Now it may be that some readers will object: Does a broader assembly not have some authority in the discipline of a minister of the Word? Under the terms of the Church Order, I would readily acknowledge that it does have some authority. Article 90c, for example, stipulates that the actual deposition of a minister by his council should not take place “without the approval of class is together with the concurring advice of the synodical deputies.” Class is might also enter into a case of discipline against a minister of the Word, should a proper appeal be presented to it by appellants complaining against the inaction of the minister’s council when discipline is allegedly warranted. However, in the case of a minister who, together with his council, determines to separate from the denomination, the only legitimate discipline by a classis is to declare the office-bearers no longer in ecclesiastical fellowship with the Christian Reformed Church. The classis may only acquiesce with regret to such a decision. It has no authority to remove such a minister and council of office-bearers from their office.4
What then, are we to conclude from the actions of those classes which have unilaterally deposed ministers and office-bearers?
My conclusion is that the situation in the Christian Reformed Church is far worse than many have realized. The time has come to face squarely the fact that increasingly those who “rebuke” the denomination for its “errors, covetousness and idolatry” are being persecuted. When church councils applaud or support such persecution, they (by the terms of the Belgic Confession, Article 29) begin to manifest the marks of a false church . The time has come to realize that the confessions and Church Order are being increasingly ignored by classical and synodical assemblies for the framework of faith and practice within which Reformed Christians are to work together as churches.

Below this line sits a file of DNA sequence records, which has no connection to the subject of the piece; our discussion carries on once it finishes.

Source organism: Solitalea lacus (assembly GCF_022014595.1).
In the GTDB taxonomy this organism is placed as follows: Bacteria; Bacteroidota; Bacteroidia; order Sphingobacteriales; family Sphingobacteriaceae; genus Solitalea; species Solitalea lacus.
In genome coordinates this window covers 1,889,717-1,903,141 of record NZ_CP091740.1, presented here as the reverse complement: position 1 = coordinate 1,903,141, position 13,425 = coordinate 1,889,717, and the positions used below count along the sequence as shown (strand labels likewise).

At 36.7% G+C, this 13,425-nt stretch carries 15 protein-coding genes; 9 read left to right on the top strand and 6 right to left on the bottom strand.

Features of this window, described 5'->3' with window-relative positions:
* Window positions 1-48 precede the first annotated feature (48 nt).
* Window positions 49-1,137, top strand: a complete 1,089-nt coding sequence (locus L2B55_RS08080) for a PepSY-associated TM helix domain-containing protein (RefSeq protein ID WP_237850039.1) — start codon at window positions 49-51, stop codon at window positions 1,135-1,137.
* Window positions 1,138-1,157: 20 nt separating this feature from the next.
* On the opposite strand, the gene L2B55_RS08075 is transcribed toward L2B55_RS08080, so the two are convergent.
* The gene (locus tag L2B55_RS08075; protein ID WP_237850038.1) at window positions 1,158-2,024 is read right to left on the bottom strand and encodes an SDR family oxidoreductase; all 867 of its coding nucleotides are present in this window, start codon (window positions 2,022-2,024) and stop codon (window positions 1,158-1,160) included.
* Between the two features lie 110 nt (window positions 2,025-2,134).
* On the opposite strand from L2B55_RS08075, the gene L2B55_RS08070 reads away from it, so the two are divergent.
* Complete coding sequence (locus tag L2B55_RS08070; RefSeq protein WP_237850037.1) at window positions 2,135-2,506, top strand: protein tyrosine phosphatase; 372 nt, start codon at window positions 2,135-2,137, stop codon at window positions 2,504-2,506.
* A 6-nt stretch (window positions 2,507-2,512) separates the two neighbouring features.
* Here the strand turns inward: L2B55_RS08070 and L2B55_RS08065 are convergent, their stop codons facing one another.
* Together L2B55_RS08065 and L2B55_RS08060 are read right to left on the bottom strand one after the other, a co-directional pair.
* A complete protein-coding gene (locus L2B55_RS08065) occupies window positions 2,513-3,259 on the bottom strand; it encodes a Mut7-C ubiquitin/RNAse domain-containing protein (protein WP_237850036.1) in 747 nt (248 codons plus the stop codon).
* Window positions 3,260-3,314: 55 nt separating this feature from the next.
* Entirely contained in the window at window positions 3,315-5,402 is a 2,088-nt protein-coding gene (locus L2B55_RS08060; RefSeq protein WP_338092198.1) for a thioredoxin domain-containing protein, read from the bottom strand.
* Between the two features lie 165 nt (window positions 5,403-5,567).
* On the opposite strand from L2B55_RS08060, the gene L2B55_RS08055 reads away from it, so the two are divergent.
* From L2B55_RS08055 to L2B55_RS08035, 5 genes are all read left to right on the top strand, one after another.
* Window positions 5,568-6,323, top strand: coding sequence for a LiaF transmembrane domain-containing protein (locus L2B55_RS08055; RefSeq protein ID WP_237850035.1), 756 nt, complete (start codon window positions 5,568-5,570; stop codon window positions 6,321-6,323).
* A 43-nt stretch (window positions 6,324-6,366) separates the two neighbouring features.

When we witness the recent abuses of power, the disregard for the requirements of the Church Order, and the ruthlessness with which faithful office-bearers have been deposed from their Christ-given offices—the gravity of the situation we face becomes the more clear.
I am convinced that those of us who are office-bearers in the churches may not recognize or lend any support to these unlawful actions against our fellow servants of Christ. Nothing less than Christ’s dominion over and care of the congregation is at stake. Submission to ecclesiastical tyranny, rule by the unregulated power of the majority at broader assemblies is the only alternative.
1. The inconsistency (some might say, hypocrisy) of the denominational practice is evident from the failure to take corresponding action against church councils and office-bearers who are presently defying synodical decisions pertaining to the ordination of women to office.
2. Someone might object at this point and argue, from the role of the church counselor in the calling and ordination of a minister in a local congregation, that the minister’s office is also conferred by the denomination and its assemblies. However, the role of the church counselor is to see to it that the requirements of the Church Order are met and thus insure the recognition of the minister’s ordination among the churches with which the local congregation has fellowship. The church counselor does not call the minister to his office, nor does he hove any continuing responsibility for the supervision of the minister.
3. Acts of Synod 1970, p. 92. See also: Acts of Synod 1926, pp. 141–42; Acts of Synod 1936, pp. 146–47; Acts of Synod 1980, pp. 28–29; and Acts of Synod 1982. p. 55. These precedents were recently cited by the synod of 1990 to justify the actions of Classis Lake Erie in deposing the council of the CRC of Washington, Pennsylvania (Acts of Synod 1991, p. 771).
4. Acts of Synod 1982, p. 55. One can only marvel at a church assembly, so convinced of its righteousness and prerogative to intervene in the life of a congregation under the care of its lawfully called and ordained office-bearers, that it would presume to proceed with discipline against the council after they have withdrawn! Not only is there little precedent for this in the history of the Christian Reformed Church, but it is also difficult to find many precedents for this sort of action in all the annals of Reformed church history.
5. This insistence upon the equality of all ministers of the Word under Christ is also a fundamental article in the Church Order, one originating with the earliest assembly of the Reformed churches in the Netherlands after the Reformation. Article 95 reads: “No church shall in any way lord it over another church, and no office-bearer shall lord it over another office-bearer.”
Dr. Venema teaches Doctrinal Studies at Mid-America Reformed Seminary in Orange City, IA.